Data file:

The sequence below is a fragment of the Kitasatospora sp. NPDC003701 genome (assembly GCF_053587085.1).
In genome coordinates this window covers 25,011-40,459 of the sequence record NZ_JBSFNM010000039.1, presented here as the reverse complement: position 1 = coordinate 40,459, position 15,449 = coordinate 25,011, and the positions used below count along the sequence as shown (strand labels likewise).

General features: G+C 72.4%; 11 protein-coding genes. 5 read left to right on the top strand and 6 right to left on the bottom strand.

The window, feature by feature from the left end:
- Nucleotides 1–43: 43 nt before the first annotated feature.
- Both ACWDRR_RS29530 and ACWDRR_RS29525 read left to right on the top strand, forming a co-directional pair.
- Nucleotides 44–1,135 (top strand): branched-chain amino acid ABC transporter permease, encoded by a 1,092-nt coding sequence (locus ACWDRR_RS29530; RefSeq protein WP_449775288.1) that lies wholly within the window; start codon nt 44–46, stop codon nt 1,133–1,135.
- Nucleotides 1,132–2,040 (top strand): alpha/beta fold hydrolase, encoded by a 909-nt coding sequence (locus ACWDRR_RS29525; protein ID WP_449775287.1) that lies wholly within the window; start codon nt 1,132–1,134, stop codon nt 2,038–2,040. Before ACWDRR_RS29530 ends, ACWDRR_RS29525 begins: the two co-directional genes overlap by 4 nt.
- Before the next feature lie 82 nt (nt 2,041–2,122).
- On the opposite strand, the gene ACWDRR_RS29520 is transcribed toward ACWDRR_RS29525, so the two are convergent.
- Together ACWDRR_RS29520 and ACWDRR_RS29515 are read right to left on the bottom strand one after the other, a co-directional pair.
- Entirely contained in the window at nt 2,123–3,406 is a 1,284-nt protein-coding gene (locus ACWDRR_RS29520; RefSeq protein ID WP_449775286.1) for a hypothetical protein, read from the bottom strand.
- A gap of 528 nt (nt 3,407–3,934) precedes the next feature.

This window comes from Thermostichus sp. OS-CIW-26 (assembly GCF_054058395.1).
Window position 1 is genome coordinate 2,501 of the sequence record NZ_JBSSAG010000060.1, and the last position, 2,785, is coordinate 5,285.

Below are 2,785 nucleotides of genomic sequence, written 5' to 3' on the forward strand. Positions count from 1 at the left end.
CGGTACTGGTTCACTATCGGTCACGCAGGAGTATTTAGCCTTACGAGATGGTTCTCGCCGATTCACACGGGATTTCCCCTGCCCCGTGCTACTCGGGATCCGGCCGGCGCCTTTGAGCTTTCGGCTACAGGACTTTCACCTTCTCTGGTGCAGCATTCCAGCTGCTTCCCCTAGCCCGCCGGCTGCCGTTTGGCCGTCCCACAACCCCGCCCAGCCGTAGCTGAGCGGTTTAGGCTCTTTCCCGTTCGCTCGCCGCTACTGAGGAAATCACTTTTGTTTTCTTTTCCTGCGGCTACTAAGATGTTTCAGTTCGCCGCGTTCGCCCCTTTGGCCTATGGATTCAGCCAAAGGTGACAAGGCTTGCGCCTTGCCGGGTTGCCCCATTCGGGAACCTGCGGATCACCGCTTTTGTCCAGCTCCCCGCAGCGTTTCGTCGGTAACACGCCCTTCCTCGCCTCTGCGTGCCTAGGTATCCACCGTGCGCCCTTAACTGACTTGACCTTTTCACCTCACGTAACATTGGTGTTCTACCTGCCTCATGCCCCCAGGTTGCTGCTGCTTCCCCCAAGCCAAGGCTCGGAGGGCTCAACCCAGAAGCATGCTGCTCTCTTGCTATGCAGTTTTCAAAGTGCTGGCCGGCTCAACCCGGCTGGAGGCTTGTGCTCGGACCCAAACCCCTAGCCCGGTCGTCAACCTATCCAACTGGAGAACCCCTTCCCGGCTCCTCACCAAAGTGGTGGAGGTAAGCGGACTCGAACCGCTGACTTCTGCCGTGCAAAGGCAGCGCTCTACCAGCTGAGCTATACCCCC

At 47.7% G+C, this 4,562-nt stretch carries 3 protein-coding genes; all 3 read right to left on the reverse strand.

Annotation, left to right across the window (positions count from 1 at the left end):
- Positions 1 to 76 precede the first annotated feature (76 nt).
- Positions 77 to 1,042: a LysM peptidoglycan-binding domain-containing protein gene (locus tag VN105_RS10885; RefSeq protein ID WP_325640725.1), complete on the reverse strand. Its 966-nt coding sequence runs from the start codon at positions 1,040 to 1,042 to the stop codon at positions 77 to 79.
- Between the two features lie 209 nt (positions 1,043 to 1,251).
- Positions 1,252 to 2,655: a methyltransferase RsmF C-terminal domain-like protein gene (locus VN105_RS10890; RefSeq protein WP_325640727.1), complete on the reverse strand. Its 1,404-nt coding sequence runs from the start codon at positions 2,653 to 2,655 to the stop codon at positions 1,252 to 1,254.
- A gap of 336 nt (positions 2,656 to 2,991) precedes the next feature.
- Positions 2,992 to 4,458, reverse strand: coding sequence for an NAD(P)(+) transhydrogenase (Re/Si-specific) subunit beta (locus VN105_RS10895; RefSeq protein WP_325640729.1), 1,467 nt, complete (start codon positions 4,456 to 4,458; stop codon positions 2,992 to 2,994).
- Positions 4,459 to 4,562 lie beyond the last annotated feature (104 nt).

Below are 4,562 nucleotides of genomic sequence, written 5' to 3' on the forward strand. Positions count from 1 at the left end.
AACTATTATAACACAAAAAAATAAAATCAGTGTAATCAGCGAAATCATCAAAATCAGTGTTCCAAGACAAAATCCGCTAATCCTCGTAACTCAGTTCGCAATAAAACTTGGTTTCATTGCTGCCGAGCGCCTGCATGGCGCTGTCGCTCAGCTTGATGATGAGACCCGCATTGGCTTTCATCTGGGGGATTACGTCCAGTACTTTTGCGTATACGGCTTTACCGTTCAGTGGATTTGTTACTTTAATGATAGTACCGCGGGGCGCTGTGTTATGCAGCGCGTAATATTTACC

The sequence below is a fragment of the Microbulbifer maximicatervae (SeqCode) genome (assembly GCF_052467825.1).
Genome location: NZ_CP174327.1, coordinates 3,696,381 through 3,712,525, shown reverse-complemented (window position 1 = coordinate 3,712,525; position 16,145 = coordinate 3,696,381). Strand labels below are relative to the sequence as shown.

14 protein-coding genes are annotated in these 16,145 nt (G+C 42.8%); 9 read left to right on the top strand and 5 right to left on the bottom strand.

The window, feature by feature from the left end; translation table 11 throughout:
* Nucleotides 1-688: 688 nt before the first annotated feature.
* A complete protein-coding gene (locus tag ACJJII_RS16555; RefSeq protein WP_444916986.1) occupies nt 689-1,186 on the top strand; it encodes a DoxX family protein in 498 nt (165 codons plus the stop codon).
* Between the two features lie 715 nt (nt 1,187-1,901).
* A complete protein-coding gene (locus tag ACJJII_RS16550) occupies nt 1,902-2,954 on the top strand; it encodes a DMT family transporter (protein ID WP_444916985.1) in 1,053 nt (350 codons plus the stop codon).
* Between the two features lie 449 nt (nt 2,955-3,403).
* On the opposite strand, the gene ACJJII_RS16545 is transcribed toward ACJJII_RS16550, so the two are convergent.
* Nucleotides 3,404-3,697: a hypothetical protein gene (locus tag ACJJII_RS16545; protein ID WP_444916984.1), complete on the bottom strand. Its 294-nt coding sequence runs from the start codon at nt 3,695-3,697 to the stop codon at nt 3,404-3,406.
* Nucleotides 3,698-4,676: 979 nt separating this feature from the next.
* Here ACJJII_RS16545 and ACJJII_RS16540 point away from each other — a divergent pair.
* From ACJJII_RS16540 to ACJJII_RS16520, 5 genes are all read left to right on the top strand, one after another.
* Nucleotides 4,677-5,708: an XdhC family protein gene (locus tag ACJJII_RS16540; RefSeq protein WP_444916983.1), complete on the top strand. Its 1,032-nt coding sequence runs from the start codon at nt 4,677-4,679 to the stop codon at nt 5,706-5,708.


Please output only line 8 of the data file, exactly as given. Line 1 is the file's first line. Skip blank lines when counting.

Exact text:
- Nucleotides 1,132–2,040 (top strand): alpha/beta fold hydrolase, encoded by a 909-nt coding sequence (locus ACWDRR_RS29525; protein ID WP_449775287.1) that lies wholly within the window; start codon nt 1,132–1,134, stop codon nt 2,038–2,040. Before ACWDRR_RS29530 ends, ACWDRR_RS29525 begins: the two co-directional genes overlap by 4 nt.